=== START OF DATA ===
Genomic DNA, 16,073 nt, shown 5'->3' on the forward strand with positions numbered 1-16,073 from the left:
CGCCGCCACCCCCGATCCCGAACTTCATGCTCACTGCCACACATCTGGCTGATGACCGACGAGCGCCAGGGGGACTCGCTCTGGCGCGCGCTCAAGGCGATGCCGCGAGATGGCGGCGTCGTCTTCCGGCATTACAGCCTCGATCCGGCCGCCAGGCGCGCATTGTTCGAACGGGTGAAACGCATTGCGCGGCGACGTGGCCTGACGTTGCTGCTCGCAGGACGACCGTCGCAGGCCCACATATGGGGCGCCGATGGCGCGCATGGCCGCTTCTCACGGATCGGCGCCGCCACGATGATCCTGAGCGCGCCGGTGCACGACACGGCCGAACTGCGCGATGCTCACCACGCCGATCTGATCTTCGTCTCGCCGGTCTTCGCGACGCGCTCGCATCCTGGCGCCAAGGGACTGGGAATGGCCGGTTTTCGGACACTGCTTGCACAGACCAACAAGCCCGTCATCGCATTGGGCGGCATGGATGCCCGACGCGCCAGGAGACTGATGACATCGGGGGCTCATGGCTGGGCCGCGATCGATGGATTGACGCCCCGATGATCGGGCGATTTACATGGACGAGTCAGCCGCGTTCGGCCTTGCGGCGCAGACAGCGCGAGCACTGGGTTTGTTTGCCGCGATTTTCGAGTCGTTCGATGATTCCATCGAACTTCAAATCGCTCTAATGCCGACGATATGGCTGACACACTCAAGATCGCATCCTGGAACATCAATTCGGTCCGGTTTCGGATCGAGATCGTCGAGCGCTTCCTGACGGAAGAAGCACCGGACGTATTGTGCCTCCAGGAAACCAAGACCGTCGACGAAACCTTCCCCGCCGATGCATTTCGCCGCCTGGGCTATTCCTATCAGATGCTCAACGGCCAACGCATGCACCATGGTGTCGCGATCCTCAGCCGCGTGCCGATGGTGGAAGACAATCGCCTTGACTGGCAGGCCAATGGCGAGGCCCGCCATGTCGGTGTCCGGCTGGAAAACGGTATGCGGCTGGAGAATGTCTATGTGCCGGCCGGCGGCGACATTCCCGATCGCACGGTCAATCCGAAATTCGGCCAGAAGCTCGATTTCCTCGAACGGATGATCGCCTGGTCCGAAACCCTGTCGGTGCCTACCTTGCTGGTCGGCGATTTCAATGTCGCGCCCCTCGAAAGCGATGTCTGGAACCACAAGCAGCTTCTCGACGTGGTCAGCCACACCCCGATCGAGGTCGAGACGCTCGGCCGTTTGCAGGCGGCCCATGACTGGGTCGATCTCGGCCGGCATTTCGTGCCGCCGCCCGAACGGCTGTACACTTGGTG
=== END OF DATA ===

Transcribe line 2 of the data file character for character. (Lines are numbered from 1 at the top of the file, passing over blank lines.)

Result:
CGCCGCCACCCCCGATCCCGAACTTCATGCTCACTGCCACACATCTGGCTGATGACCGACGAGCGCCAGGGGGACTCGCTCTGGCGCGCGCTCAAGGCGATGCCGCGAGATGGCGGCGTCGTCTTCCGGCATTACAGCCTCGATCCGGCCGCCAGGCGCGCATTGTTCGAACGGGTGAAACGCATTGCGCGGCGACGTGGCCTGACGTTGCTGCTCGCAGGACGACCGTCGCAGGCCCACATATGGGGCGCCGATGGCGCGCATGGCCGCTTCTCACGGATCGGCGCCGCCACGATGATCCTGAGCGCGCCGGTGCACGACACGGCCGAACTGCGCGATGCTCACCACGCCGATCTGATCTTCGTCTCGCCGGTCTTCGCGACGCGCTCGCATCCTGGCGCCAAGGGACTGGGAATGGCCGGTTTTCGGACACTGCTTGCACAGACCAACAAGCCCGTCATCGCATTGGGCGGCATGGATGCCCGACGCGCCAGGAGACTGATGACATCGGGGGCTCATGGCTGGGCCGCGATCGATGGATTGACGCCCCGATGATCGGGCGATTTACATGGACGAGTCAGCCGCGTTCGGCCTTGCGGCGCAGACAGCGCGAGCACTGGGTTTGTTTGCCGCGATTTTCGAGTCGTTCGATGATTCCATCGAACTTCAAATCGCTCTAATGCCGACGATATGGCTGACACACTCAAGATCGCATCCTGGAACATCAATTCGGTCCGGTTTCGGATCGAGATCGTCGAGCGCTTCCTGACGGAAGAAGCACCGGACGTATTGTGCCTCCAGGAAACCAAGACCGTCGACGAAACCTTCCCCGCCGATGCATTTCGCCGCCTGGGCTATTCCTATCAGATGCTCAACGGCCAACGCATGCACCATGGTGTCGCGATCCTCAGCCGCGTGCCGATGGTGGAAGACAATCGCCTTGACTGGCAGGCCAATGGCGAGGCCCGCCATGTCGGTGTCCGGCTGGAAAACGGTATGCGGCTGGAGAATGTCTATGTGCCGGCCGGCGGCGACATTCCCGATCGCACGGTCAATCCGAAATTCGGCCAGAAGCTCGATTTCCTCGAACGGATGATCGCCTGGTCCGAAACCCTGTCGGTGCCTACCTTGCTGGTCGGCGATTTCAATGTCGCGCCCCTCGAAAGCGATGTCTGGAACCACAAGCAGCTTCTCGACGTGGTCAGCCACACCCCGATCGAGGTCGAGACGCTCGGCCGTTTGCAGGCGGCCCATGACTGGGTCGATCTCGGCCGGCATTTCGTGCCGCCGCCCGAACGGCTGTACACTTGGTG